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PROVIDING CARE FOR AN AGEING POPULATION: THE CHALLENGES FACED BY DENTAL PROFFESIONALS

PROVIDING CARE FOR AN AGEING POPULATION: THE CHALLENGES FACED BY DENTAL PROFFESIONALS

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The newly qualified dentist will encounter over the course of their career a rapidly ageing population. Future generations will retain more teeth into old age and consequently introduce an evolving set of clinical problems that are traditionally seen in much lower numbers. This paper aims to outline these new challenges for practitioners and how they will affect patient management.
The newly qualified dentist will encounter over the course of their career a rapidly ageing population. Future generations will retain more teeth into old age and consequently introduce an evolving set of clinical problems that are traditionally seen in much lower numbers. This paper aims to outline these new challenges for practitioners and how they will affect patient management.

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Published by: Undergraduate Awards on Sep 01, 2012
Copyright:Attribution Non-commercial

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02/15/2014

 
 
PROVIDING CARE FORAN AGEINGPOPULATION: THECHALLENGES FACEDBY DENTALPROFFESIONALS
Harry Stevenson
105165351
 
 
Providing care for an ageing population Page 2
PROVIDING CARE FOR AN AGEING POPULATION:
THE CHALLENGES FACED BY DENTAL PROFFESIONALS
For new graduates the ageing
 populations‟
oral healthcare will become a prominentchallenge in their professional lives. W
ith every generation the western world‟s
population will continue to age substantially and by 2043 it is forecast that one quarterof the population will be over sixty five years of age
1
. This age demographic will notonly retain more of their teeth until later life, their expectations regarding a functionaland aesthetic dentition will also be higher. Efficient long term treatment planning willbecome paramount. Changes in the oral tissues and environment associated with theageing process will make treatment outcomes more variable and bring to the forecertain problems not seen as readily in the young. In this paper I will discussphysiological changes associated with ageing including xerostomia, gingivalrecession, dentine sclerosis, toothwear, tooth loss and how they will affect restorative,periodontal and prosthodontic treatment to a greater degree in the future.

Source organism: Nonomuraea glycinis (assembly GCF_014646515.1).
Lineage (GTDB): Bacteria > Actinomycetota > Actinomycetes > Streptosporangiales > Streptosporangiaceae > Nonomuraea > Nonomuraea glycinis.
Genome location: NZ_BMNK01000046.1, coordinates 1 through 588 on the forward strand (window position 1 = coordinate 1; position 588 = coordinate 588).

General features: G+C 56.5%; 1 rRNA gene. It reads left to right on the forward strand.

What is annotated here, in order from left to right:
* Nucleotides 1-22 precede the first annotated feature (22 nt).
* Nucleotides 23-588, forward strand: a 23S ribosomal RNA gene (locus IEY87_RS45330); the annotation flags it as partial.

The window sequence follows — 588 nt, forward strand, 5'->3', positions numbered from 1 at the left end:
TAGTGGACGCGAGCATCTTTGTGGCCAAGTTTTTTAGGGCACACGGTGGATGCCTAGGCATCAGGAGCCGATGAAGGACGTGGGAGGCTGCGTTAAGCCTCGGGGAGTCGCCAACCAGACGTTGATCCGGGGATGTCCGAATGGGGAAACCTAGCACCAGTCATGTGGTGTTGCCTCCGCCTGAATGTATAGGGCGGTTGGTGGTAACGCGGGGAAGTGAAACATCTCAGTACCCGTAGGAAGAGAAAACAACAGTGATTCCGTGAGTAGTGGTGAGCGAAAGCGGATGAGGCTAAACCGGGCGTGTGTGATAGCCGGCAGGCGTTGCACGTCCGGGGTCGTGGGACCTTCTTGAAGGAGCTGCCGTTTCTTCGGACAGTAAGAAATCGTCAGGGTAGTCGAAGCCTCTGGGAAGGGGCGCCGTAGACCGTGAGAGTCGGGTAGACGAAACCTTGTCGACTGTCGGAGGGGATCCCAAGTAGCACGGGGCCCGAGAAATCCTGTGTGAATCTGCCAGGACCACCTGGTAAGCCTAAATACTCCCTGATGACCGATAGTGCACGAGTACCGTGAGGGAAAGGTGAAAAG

The shifting demographics
A fall in birth rates coupled with a reduced mortality in the elderly population isfundamentally responsible for the worldwide epidemiological changes beingpredicted. Advances in medical care are giving those in later life a higher standard of living with the number of those over 65 yrs old without longstanding and limitingdisease increasing dramatically. It is important to note that there will be changeswithin the elderly demographic. The number of woman will continue to rise andparticularly in the plus 75 age group. Males and females show a variance in diseasesaffecting them. Woman show higher levels of arthritis compared to men possiblycontributing their standard of oral hygiene. Ethnic populations are increasing overalland within these subgroups there are large percentages of under 16 year olds with
 
 
Providing care for an ageing population Page 3
poor regard for oral health. In years to come they may therefore require a greatamount of care.
It is easy to think of “pensioners” as frail and
homebound but in reality a relativelysmall number will be in a care homes; although access to a dentist may be difficult ineither case. It is regularly seen that those in care homes do not receive a high level of oral healthcare
2
.The elderly of the future will be more prominent in the decisions made in regard totreatment planning and have higher expectations of their outcomes. It is hard toestimate how financially sound this generation of elderly will be. The currenteconomic climate is an uncertain one. This may well affect the kind of treatmentavailable to them in the future
3
.
 Age associated threats to the dentition - Xerostomia
Oral tissues are subject to natural and pathological change with ageing. These changes
may undermine the patient‟s ability to maintain good oral hygiene and retain their 
teeth as well as creating significant challenges for the dental practitioner.A major determinant of oral health in the dentate elderly is saliva. Flow rates of unstimulated and stimulated whole saliva have been shown to decrease with age by amyriad of studies
4
. Xerostomia compromises the dentition through lowered bufferingcapacity, reduced cleansing action and a fall in antimicrobial salivary constituents.Allowing caries, candida infections, toothwear and periodontal disease to rapidlyprogress in some. Aside from the ageing associated fibrosis of the glands, xerostomiamay be exacerbated in the elderly. Head and neck therapy is used frequently in cancer
cases causing gland obliteration. Sjorgren‟s syndrome and diabetes
will also reduceproduction. Drug associated xerostomia may be described as prevalent is this age

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